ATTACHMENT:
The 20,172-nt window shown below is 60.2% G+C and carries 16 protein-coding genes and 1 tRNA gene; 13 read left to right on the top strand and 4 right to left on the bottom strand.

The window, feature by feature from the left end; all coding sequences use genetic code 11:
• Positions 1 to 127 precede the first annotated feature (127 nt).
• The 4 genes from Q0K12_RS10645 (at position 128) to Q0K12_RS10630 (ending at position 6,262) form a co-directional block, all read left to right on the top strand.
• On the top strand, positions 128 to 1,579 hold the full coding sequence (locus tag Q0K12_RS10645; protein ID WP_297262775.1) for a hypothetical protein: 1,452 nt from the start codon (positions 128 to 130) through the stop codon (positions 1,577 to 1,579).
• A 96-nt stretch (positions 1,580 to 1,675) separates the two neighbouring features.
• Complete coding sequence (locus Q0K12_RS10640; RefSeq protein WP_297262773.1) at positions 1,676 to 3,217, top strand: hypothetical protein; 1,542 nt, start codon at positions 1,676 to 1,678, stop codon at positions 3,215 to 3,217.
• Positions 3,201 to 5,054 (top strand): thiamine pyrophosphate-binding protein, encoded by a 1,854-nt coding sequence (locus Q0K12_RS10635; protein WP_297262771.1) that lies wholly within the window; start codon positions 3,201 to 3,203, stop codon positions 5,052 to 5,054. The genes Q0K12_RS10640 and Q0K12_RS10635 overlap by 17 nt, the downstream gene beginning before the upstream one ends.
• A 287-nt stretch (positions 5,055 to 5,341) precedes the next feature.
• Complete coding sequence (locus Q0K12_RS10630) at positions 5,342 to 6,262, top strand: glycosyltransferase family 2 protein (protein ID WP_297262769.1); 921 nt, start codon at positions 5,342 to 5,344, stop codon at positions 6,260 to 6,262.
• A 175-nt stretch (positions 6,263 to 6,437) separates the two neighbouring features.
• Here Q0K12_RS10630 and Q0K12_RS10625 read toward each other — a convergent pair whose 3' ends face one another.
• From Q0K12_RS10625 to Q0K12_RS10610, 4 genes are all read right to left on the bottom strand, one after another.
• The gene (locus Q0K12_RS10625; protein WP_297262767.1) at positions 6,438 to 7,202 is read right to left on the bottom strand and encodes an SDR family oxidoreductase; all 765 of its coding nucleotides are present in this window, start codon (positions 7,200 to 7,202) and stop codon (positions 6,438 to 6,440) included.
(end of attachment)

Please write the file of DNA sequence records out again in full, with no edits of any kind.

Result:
The 20,172-nt window shown below is 60.2% G+C and carries 16 protein-coding genes and 1 tRNA gene; 13 read left to right on the top strand and 4 right to left on the bottom strand.

The window, feature by feature from the left end; all coding sequences use genetic code 11:
• Positions 1 to 127 precede the first annotated feature (127 nt).
• The 4 genes from Q0K12_RS10645 (at position 128) to Q0K12_RS10630 (ending at position 6,262) form a co-directional block, all read left to right on the top strand.
• On the top strand, positions 128 to 1,579 hold the full coding sequence (locus tag Q0K12_RS10645; protein ID WP_297262775.1) for a hypothetical protein: 1,452 nt from the start codon (positions 128 to 130) through the stop codon (positions 1,577 to 1,579).
• A 96-nt stretch (positions 1,580 to 1,675) separates the two neighbouring features.
• Complete coding sequence (locus Q0K12_RS10640; RefSeq protein WP_297262773.1) at positions 1,676 to 3,217, top strand: hypothetical protein; 1,542 nt, start codon at positions 1,676 to 1,678, stop codon at positions 3,215 to 3,217.
• Positions 3,201 to 5,054 (top strand): thiamine pyrophosphate-binding protein, encoded by a 1,854-nt coding sequence (locus Q0K12_RS10635; protein WP_297262771.1) that lies wholly within the window; start codon positions 3,201 to 3,203, stop codon positions 5,052 to 5,054. The genes Q0K12_RS10640 and Q0K12_RS10635 overlap by 17 nt, the downstream gene beginning before the upstream one ends.
• A 287-nt stretch (positions 5,055 to 5,341) precedes the next feature.
• Complete coding sequence (locus Q0K12_RS10630) at positions 5,342 to 6,262, top strand: glycosyltransferase family 2 protein (protein ID WP_297262769.1); 921 nt, start codon at positions 5,342 to 5,344, stop codon at positions 6,260 to 6,262.
• A 175-nt stretch (positions 6,263 to 6,437) separates the two neighbouring features.
• Here Q0K12_RS10630 and Q0K12_RS10625 read toward each other — a convergent pair whose 3' ends face one another.
• From Q0K12_RS10625 to Q0K12_RS10610, 4 genes are all read right to left on the bottom strand, one after another.
• The gene (locus Q0K12_RS10625; protein WP_297262767.1) at positions 6,438 to 7,202 is read right to left on the bottom strand and encodes an SDR family oxidoreductase; all 765 of its coding nucleotides are present in this window, start codon (positions 7,200 to 7,202) and stop codon (positions 6,438 to 6,440) included.